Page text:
WASHINGTON — With bigger, faster missiles in development and bound for the fleet, the U.S. Navy’s engineers are considering installing upgraded launchers on the stalwart Arleigh Burke-class destroyers.
The head of Naval Sea Systems Command, Vice Adm. Thomas Moore, told an audience at a conference of naval engineers that the Arleigh Burkes — due to their vertical launch system and Aegis missile capabilities — were easier to keep relevant than other destroyers such as the Adams and Spruance classes. Still, with the service attempting to keep the ships longer, new launchers may be in order to pace the threat from Russia and China, which have been developing their own hypersonic weapons.
“Vertical launch system has been a real game changer for us. We can shoot any number of things out of those launchers,” Moore said. “We’ll probably change those out and upgrade them for prompt strike weapons down the road.”
Putting hypersonic weapons on surface ships would greatly increase the effectiveness of their strike capabilities. The current main strike weapon, the Tomahawk Land Attack Missile, is a subsonic missile that is vulnerable to evermore advanced Russian and Chinese air defenses.
Prompt strike, which refers to a Pentagon-wide effort to field hypersonic weapons to quickly strike anywhere in the world, are most likely coming first to submarines, said Thomas Callender, a retired submarine officer and analyst with the Heritage Foundation. Because subs are stealthy and can sneak in close to land undetected more easily than a surface ship, they make the most sense.
“They’re looking at putting hypersonics on submarines first because where you can get access,” Callender said. “You can potentially then put them on surface ships as an added capability for them, but the submarines would be the priority for access and the ranges you can achieve.”
The Navy is designing a new large surface combatant to replace the cruisers and ultimately the destroyers with larger missiles in mind. As a result, the ship may be fairly large, former Surface Warfare Director Rear Adm. Ron Boxall told Defense News last year.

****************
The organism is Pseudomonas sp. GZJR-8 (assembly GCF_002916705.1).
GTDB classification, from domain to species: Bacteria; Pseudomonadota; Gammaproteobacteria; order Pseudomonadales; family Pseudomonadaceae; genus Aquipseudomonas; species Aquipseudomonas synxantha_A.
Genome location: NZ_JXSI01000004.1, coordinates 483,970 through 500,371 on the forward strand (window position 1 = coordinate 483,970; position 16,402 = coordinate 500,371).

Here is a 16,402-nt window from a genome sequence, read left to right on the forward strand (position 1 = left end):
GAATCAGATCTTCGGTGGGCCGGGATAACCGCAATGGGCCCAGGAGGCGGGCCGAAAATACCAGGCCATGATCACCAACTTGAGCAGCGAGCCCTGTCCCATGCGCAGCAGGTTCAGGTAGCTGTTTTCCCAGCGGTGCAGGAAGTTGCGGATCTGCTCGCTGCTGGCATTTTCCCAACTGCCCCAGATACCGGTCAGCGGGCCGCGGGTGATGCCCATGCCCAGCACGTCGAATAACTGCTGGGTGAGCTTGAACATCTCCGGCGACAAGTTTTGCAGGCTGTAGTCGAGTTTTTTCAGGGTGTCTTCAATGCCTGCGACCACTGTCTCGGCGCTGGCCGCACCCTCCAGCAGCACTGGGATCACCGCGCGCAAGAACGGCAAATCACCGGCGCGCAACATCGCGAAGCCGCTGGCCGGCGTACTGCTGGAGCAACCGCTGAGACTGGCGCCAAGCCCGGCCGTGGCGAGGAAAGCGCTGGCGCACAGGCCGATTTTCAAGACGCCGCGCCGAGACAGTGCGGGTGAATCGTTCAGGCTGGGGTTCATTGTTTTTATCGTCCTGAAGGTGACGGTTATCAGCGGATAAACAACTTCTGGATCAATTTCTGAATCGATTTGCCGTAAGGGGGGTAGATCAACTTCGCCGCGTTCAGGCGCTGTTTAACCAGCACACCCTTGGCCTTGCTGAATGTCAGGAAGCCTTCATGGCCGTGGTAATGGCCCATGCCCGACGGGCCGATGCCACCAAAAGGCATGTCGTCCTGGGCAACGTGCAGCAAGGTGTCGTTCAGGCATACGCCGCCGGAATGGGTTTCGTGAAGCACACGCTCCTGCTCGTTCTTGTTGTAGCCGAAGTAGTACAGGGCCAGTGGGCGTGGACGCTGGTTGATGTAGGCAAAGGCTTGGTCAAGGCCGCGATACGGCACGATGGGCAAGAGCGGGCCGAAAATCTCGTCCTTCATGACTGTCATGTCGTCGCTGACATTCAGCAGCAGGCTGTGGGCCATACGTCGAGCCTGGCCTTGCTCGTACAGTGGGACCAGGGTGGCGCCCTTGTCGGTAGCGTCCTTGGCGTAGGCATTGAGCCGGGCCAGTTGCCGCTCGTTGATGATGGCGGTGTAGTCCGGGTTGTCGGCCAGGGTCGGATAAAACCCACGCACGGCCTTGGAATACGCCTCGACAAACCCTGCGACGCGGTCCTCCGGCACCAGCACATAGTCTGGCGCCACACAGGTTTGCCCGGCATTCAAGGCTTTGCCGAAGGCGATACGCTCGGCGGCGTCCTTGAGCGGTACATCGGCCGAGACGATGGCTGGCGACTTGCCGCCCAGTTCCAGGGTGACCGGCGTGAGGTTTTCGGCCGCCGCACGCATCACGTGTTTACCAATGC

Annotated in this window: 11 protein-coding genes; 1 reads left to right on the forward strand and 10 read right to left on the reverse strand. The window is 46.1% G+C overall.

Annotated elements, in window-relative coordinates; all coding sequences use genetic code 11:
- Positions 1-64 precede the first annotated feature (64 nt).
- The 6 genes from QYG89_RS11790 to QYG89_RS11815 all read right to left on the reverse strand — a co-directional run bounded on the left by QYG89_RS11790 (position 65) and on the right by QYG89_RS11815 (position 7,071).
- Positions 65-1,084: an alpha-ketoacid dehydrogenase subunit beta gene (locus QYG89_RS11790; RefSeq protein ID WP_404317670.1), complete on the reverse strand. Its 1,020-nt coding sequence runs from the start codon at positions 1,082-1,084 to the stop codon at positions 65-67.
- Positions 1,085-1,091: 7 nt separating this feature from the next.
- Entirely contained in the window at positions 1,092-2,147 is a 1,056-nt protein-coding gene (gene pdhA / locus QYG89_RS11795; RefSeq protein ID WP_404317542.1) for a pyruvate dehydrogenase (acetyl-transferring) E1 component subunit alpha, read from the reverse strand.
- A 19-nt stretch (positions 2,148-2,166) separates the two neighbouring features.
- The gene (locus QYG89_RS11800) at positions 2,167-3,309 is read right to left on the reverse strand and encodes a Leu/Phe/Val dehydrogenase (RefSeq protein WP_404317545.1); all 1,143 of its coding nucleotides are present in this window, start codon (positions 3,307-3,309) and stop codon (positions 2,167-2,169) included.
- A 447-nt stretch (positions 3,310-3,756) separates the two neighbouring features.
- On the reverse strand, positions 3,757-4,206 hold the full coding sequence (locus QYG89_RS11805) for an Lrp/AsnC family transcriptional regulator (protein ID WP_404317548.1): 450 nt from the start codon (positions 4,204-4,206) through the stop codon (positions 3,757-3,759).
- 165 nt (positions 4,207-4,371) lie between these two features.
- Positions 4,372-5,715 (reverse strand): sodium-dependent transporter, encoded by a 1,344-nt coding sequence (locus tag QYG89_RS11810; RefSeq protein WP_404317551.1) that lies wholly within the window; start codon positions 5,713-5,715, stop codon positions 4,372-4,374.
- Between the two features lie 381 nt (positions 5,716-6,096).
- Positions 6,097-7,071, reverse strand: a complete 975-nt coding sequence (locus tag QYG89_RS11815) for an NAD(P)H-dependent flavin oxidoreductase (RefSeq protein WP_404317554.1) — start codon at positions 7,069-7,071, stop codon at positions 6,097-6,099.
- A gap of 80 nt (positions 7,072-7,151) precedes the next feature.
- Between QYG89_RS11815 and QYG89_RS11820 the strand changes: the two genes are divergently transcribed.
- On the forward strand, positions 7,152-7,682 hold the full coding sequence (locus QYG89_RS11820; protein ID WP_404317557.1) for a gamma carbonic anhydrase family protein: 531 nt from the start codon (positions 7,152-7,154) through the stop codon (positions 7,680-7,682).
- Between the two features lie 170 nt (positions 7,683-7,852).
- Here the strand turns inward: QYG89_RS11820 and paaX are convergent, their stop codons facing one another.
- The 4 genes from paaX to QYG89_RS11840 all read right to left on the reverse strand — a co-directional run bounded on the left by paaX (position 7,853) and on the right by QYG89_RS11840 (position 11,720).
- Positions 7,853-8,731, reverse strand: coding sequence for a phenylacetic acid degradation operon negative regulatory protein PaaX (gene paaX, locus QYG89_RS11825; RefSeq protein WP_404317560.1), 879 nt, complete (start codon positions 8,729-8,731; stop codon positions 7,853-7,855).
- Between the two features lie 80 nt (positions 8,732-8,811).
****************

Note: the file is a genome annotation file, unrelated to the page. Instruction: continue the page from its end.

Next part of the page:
The benefit of larger vertical launch cells is that you can pack more missiles into each cell, if you are not using the cell for the larger hypersonic missiles, Boxall said.
“We are going to need, we expect, space for longer-range missiles,” he said. They are going to be bigger. So the idea that you could make a bigger cell, even if you don’t use it for one big missile, you could use it for multiple missiles — quad-pack, eight-pack, whatever.”
The missiles that would go into a larger launcher are still very much under development.
The Navy is teamed with the Army to develop a booster for a hypersonic missile, and the Army is leading a team with the Navy and Air Force to internally build a common glide body that is producible on a larger scale.
Naval Sea Systems Command is also examining installation of a scaled-down version of the air and missile defense radar AN/SPY-6, under development for the Flight III DDG. The scope of that project, however, remains to be determined.
“We are looking at a scaled-back version of the air and missile defense radar to back-fit the Flight Is and Flight IIs, similar to how we are looking for a version of the [Enterprise Air Search Radar] developed for [the Ford-class aircraft carriers] to back-fit on some of the old Nimitz class,” Moore said.
“I’m not sure how many ships it is going to go on, we’re still doing the design work. It’s a fairly significant change to the structure of the ship, AMDR versus Spy.”
The purpose of the upgrade would be used to track the faster, more dynamic missiles under development by Russia and China.
The array is a smaller version of the SPY-6 intended for the Flight III DDG, the first of which is now under construction at Huntington Ingalls Industries. The SPY-6 destined for DDG-125 will have 37 radar modular assemblies, or RMA, which are 2-foot-by-2-foot-by-2-foot boxes that use gallium nitride technology to direct radar energy on air targets. The Flight IIA version will have 24 RMAs in the array.
A version of the radar planned for the FFG(X) future frigate is a nine-RMA configuration.
The Navy wants to upgrade all of its DDGs to Aegis Baseline 9 or higher with a ballistic missile defense capability and extend the service lives to 45 years as part of an effort to grow the fleet.
But the Navy is going to try to get 50 years out of its Flight IIA ships. The IIAs make up the bulk of the DDG fleet, with 46 total planned for the service — DDG-79 through DDG-124. DDG-127 will also be a Flight IIA.
That upgraded SPY-6 will be far easier to maintain than the current SPY-1D. Raytheon claims the radar can be maintained by simply removing an RMA and switching it out with a new one, with the rest of the work performed offsite.
David B. Larter was the naval warfare reporter for Defense News. Before that, he reported for Navy Times.